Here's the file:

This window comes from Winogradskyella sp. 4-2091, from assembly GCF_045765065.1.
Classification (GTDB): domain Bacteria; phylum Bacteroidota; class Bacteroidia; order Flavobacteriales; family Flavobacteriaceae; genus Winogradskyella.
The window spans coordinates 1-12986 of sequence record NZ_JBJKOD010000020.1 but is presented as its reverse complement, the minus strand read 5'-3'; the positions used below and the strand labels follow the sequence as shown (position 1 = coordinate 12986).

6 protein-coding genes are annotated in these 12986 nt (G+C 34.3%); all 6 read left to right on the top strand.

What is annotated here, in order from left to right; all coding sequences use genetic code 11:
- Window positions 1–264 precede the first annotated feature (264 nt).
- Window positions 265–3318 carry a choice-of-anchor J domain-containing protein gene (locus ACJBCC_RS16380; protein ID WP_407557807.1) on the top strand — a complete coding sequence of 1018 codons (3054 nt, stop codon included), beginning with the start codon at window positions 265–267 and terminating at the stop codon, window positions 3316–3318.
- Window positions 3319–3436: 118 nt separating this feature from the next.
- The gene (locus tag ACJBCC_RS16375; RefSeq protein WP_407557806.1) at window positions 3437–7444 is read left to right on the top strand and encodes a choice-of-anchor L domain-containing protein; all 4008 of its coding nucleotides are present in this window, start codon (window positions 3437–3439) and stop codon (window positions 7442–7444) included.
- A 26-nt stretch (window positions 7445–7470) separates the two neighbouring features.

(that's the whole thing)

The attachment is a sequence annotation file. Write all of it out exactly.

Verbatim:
This window comes from Winogradskyella sp. 4-2091, from assembly GCF_045765065.1.
Classification (GTDB): domain Bacteria; phylum Bacteroidota; class Bacteroidia; order Flavobacteriales; family Flavobacteriaceae; genus Winogradskyella.
The window spans coordinates 1-12986 of sequence record NZ_JBJKOD010000020.1 but is presented as its reverse complement, the minus strand read 5'-3'; the positions used below and the strand labels follow the sequence as shown (position 1 = coordinate 12986).

6 protein-coding genes are annotated in these 12986 nt (G+C 34.3%); all 6 read left to right on the top strand.

What is annotated here, in order from left to right; all coding sequences use genetic code 11:
- Window positions 1–264 precede the first annotated feature (264 nt).
- Window positions 265–3318 carry a choice-of-anchor J domain-containing protein gene (locus ACJBCC_RS16380; protein ID WP_407557807.1) on the top strand — a complete coding sequence of 1018 codons (3054 nt, stop codon included), beginning with the start codon at window positions 265–267 and terminating at the stop codon, window positions 3316–3318.
- Window positions 3319–3436: 118 nt separating this feature from the next.
- The gene (locus tag ACJBCC_RS16375; RefSeq protein WP_407557806.1) at window positions 3437–7444 is read left to right on the top strand and encodes a choice-of-anchor L domain-containing protein; all 4008 of its coding nucleotides are present in this window, start codon (window positions 3437–3439) and stop codon (window positions 7442–7444) included.
- A 26-nt stretch (window positions 7445–7470) separates the two neighbouring features.